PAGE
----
Nothing characterizes today’s conservative movement like its disdain for the Constitution. For the last several months, Americans have been bombarded with absurd claims that everything from child labor laws to the federal ban on whites-only lunch counters to the minimum wage to Social Security and Medicare are unconstitutional, while simultaneously enduring right-wing demands that much of the Constitution be repealed. So it should come as no surprise that Texas Governor Rick Perry (R) wants a piece of this action.
In a book that he plans to release shortly, Perry comes down against two amendments to the Constitution:
Perry also suggests that he’s not a big fan of the 17th Amendment, which calls for the direct election of U.S. senators by the people. He writes, “The American people mistakenly empowered the federal government during a fit of populist rage in the early twentieth century by giving it an unlimited source of income (the Sixteenth Amendment) and by changing the way senators are elected (the Seventeenth Amendment).“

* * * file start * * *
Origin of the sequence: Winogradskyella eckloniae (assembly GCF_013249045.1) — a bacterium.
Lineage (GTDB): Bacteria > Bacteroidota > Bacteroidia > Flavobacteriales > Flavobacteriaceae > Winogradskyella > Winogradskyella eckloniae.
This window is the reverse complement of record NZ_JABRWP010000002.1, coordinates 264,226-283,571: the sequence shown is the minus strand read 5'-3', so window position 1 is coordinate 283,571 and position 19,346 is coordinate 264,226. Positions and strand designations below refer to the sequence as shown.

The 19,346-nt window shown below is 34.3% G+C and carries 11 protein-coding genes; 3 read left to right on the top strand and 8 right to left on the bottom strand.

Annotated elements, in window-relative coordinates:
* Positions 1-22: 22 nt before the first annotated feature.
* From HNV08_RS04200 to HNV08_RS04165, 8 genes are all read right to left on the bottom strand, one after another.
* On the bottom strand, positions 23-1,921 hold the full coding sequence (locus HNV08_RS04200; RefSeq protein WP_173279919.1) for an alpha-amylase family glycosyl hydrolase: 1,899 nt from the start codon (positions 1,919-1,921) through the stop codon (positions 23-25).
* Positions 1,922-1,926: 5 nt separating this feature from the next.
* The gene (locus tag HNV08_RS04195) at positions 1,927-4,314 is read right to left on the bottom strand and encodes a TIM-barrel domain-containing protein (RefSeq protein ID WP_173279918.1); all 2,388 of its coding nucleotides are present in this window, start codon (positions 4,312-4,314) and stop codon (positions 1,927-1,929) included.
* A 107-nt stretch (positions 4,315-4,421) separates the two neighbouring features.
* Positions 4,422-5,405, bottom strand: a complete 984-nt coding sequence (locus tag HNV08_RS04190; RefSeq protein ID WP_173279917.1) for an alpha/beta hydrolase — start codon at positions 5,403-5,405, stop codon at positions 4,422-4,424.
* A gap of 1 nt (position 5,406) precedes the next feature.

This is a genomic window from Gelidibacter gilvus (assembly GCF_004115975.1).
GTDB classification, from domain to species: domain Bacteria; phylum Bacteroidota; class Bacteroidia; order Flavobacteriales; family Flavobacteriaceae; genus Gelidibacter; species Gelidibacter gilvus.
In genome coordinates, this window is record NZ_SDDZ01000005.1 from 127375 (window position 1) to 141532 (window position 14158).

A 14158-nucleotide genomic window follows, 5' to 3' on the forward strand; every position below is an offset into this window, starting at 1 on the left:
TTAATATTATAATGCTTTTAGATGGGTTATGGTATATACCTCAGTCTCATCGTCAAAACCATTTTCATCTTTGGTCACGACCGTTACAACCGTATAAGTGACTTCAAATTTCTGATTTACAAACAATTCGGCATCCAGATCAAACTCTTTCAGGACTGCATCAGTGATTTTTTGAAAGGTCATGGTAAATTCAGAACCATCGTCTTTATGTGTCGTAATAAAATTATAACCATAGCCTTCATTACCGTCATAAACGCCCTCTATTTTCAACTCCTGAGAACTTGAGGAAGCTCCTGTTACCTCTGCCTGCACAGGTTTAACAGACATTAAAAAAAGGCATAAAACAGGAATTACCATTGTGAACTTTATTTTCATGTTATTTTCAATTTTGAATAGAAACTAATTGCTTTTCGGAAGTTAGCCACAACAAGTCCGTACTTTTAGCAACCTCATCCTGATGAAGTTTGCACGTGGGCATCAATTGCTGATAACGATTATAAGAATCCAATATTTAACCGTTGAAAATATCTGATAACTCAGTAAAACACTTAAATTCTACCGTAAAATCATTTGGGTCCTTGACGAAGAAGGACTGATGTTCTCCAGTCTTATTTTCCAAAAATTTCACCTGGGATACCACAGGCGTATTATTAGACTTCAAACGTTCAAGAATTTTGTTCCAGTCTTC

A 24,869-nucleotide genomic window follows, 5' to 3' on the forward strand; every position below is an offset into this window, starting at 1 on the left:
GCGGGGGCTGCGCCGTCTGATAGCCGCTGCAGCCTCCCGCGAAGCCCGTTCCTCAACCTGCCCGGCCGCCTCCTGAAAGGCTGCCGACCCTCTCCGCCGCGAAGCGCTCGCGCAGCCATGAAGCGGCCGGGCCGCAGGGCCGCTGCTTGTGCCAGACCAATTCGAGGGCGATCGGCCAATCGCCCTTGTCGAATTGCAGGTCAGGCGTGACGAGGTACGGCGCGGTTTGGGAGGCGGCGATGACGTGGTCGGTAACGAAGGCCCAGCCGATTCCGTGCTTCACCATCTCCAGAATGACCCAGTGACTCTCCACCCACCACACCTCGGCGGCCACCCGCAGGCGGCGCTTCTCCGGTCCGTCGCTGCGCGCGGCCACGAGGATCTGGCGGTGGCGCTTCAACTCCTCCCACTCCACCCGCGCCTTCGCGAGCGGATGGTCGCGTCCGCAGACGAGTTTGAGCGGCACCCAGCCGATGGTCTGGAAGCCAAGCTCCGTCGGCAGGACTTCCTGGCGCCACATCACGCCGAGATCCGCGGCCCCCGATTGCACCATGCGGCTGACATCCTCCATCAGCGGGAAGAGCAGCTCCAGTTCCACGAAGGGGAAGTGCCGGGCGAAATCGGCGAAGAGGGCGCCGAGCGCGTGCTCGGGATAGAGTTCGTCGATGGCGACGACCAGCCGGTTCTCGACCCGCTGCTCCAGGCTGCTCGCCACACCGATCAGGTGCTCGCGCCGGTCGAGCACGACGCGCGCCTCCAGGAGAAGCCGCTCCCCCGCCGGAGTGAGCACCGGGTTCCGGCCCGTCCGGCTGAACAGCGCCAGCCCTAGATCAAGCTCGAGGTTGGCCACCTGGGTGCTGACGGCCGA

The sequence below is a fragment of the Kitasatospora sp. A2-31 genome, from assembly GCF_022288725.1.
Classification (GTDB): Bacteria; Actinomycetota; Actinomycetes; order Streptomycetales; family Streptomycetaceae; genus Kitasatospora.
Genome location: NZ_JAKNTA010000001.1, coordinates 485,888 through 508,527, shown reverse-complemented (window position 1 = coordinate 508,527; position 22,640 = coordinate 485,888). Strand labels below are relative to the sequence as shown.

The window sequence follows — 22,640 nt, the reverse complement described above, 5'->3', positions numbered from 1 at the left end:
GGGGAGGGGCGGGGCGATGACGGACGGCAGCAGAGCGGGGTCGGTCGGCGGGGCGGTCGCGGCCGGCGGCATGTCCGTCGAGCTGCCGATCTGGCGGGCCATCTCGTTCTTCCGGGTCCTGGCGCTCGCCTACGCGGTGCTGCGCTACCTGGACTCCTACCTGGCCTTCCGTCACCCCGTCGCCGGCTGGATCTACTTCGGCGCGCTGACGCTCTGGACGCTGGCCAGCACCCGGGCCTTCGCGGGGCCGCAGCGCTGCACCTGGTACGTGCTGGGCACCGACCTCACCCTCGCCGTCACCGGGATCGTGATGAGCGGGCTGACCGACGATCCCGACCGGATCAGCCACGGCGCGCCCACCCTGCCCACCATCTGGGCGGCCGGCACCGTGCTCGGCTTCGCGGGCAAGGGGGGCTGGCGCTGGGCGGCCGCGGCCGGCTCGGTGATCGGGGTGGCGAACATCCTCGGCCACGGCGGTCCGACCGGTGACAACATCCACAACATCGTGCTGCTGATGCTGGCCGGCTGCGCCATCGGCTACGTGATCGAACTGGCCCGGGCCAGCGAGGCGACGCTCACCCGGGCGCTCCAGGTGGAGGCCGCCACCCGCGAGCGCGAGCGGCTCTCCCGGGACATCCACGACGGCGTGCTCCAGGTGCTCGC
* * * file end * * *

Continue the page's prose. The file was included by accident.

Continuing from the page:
Perry’s proposal to return to the days when senators were chosen by political insiders is increasingly popular among far-right extremists, and has even become a regular feature on the right’s in-house cable network. Likewise, his opposition to the Sixteenth Amendment, which enables the income tax, is hardly surprising giving the right’s single-minded opposition to taxation.
Yet, while extreme proposals like eliminating senate elections or rendering the income tax unconstitutional (or having Texas secede from the union) may be a good way to rally Perry’s right-wing base, they also raise serious questions about his fitness to govern. No one likes paying taxes, but taxes also pay for essential programs such as Medicare, Social Security and the military. Perry offers no solutions for how we will continue to protect our nation if the lion’s share of federal revenue disappears overnight.